Fighting Putin and the Kremlin’s grip in neo-authoritarian Russia: the experience of liberal journalists

Hdl Handle:
http://hdl.handle.net/10034/620489
Title:
Fighting Putin and the Kremlin’s grip in neo-authoritarian Russia: the experience of liberal journalists
Authors:
Slavtcheva-Petkova, Vera
Abstract:
Russia is one of the most dangerous countries for journalists and the conflict with Ukraine and Russia’s involvement in Syria present even further challenges for the future of Russian journalism. In addition to the financial pressures, physical attacks, abductions and harassment, liberal journalists now face an increasing threat to the democratising role they see themselves as playing. President Vladimir Putin’s soaring popularity and the elaborate range of tactics used to suppress press freedom are forcing liberal media to rethink their mission(s) and identity(ies). This paper presents empirical evidence on the range of tactics used by Russian authorities as well as the coping strategies adopted by journalists. The study shows that some Russian media and journalists demonstrate a great degree of resilience in their efforts to expose wrongdoings and hold the powerful to account. The article questions the applicability of Western-centric normative media system theories because it shows that the breadth, depth, and mechanisms of control in modern-day Russia are very different from the ones used during Soviet times, and yet, Russian media and society do not appear to be on a linear journey from authoritarianism to democracy. The article presents the findings of a semi-ethnographic study of some of Russia’s most influential liberal news outlets – Novaya Gazeta, Radio Echo of Moscow and Radio Free Europe/Liberty. The study was conducted in May 2014 in the midst of the conflict with Ukraine. It involved observations of editorial meetings, documentary analysis and interviews with editors, deputy editors and journalists.
Affiliation:
University of Chester
Citation:
Slavtcheva-Petkova, V. (2017-forthcoming). Fighting Putin and the Kremlin’s grip in neo-authoritarian Russia: the experience of liberal journalists. Journalism.
Publisher:
SAGE
Journal:
Journalism
Publication Date:
2017
URI:
http://hdl.handle.net/10034/620489
Type:
Article
Language:
en
Description:
Slavtcheva-Petkova, V. (2017-forthcoming). Fighting Putin and the Kremlin’s grip in neo-authoritarian Russia: the experience of liberal journalists. Journalism. Copyright © [2017]. Reprinted by permission of SAGE Publications.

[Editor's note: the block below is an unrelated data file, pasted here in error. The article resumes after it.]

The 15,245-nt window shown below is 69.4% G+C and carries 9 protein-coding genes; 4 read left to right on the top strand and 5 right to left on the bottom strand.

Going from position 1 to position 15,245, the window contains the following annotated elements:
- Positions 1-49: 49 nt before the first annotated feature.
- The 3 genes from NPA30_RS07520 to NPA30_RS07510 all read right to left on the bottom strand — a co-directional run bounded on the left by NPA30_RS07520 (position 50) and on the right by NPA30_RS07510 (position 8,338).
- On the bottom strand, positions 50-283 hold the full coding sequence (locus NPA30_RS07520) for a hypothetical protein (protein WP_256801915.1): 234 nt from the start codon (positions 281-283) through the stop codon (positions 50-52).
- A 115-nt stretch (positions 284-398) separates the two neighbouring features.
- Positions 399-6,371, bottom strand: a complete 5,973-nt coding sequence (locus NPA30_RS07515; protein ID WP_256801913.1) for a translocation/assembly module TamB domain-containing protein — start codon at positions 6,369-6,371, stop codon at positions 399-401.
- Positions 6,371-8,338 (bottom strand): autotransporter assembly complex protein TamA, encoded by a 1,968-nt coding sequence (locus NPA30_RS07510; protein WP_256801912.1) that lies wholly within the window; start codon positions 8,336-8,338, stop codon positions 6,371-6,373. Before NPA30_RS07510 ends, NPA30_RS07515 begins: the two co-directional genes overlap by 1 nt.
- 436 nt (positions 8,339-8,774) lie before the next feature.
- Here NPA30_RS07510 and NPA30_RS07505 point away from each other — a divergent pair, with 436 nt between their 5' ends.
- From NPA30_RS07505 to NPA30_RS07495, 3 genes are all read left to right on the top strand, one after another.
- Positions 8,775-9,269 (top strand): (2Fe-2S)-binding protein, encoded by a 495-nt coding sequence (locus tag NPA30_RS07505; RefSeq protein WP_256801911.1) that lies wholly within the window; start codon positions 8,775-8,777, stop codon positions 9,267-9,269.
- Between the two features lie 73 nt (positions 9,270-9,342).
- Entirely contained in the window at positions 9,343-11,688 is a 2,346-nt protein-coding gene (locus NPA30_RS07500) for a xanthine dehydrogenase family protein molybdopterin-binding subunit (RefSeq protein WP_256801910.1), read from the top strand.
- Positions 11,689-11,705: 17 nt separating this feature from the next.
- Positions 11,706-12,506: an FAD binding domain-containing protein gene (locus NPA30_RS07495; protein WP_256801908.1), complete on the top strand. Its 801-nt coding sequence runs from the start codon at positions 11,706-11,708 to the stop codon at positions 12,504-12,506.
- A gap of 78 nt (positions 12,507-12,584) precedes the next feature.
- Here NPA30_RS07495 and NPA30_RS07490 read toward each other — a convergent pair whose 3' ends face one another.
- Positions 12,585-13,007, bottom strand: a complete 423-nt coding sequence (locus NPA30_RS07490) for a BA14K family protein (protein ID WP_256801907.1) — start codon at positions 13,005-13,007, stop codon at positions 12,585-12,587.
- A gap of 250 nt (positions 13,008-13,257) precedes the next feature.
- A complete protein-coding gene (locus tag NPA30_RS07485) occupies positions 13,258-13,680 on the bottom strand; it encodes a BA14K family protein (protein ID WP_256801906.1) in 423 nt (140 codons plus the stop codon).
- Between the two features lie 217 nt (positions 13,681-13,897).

ISSN:
1464-8849
EISSN:
1741-3001
Appears in Collections:
Media

Full metadata record

DC FieldValue Language
dc.contributor.authorSlavtcheva-Petkova, Veraen
dc.date.accessioned2017-05-03T13:35:07Z-
dc.date.available2017-05-03T13:35:07Z-
dc.date.issued2017-
dc.identifier.citationSlavtcheva-Petkova, V. (2017-forthcoming). Fighting Putin and the Kremlin’s grip in neo-authoritarian Russia: the experience of liberal journalists. Journalism.en
dc.identifier.issn1464-8849-
dc.identifier.urihttp://hdl.handle.net/10034/620489-
dc.descriptionSlavtcheva-Petkova, V. (2017-forthcoming). Fighting Putin and the Kremlin’s grip in neo-authoritarian Russia: the experience of liberal journalists. Journalism. Copyright © [2017]. Reprinted by permission of SAGE Publications.en
dc.description.abstractRussia is one of the most dangerous countries for journalists and the conflict with Ukraine and Russia’s involvement in Syria present even further challenges for the future of Russian journalism. In addition to the financial pressures, physical attacks, abductions and harassment, liberal journalists now face an increasing threat to the democratising role they see themselves as playing. President Vladimir Putin’s soaring popularity and the elaborate range of tactics used to suppress press freedom are forcing liberal media to rethink their mission(s) and identity(ies). This paper presents empirical evidence on the range of tactics used by Russian authorities as well as the coping strategies adopted by journalists. The study shows that some Russian media and journalists demonstrate a great degree of resilience in their efforts to expose wrongdoings and hold the powerful to account. The article questions the applicability of Western-centric normative media system theories because it shows that the breadth, depth, and mechanisms of control in modern-day Russia are very different from the ones used during Soviet times, and yet, Russian media and society do not appear to be on a linear journey from authoritarianism to democracy. The article presents the findings of a semi-ethnographic study of some of Russia’s most influential liberal news outlets – Novaya Gazeta, Radio Echo of Moscow and Radio Free Europe/Liberty. The study was conducted in May 2014 in the midst of the conflict with Ukraine. It involved observations of editorial meetings, documentary analysis and interviews with editors, deputy editors and journalists.en
dc.language.isoenen
dc.publisherSAGEen
dc.rights.urihttp://creativecommons.org/licenses/by-nc-nd/4.0/en
dc.subjectliberal mediaen
dc.subjectjournalismen
dc.subjectneo-authoritarianismen
dc.subjectmedia systemsen
dc.subjectpress freedomen
dc.subjectRussiaen
dc.subjectUkraineen
dc.subjectVladimir Putinen
dc.titleFighting Putin and the Kremlin’s grip in neo-authoritarian Russia: the experience of liberal journalistsen
dc.typeArticleen
dc.identifier.eissn1741-3001-
dc.contributor.departmentUniversity of Chesteren
dc.identifier.journalJournalismen
dc.date.accepted2017-04-11-
or.grant.openaccessYesen
rioxxterms.funderInternally fundeden
rioxxterms.identifier.projectInternational Research Excellence Awards, 2013/2014, Slavtcheva-Petkovaen
rioxxterms.versionAMen
rioxxterms.licenseref.startdate2217-12-31-
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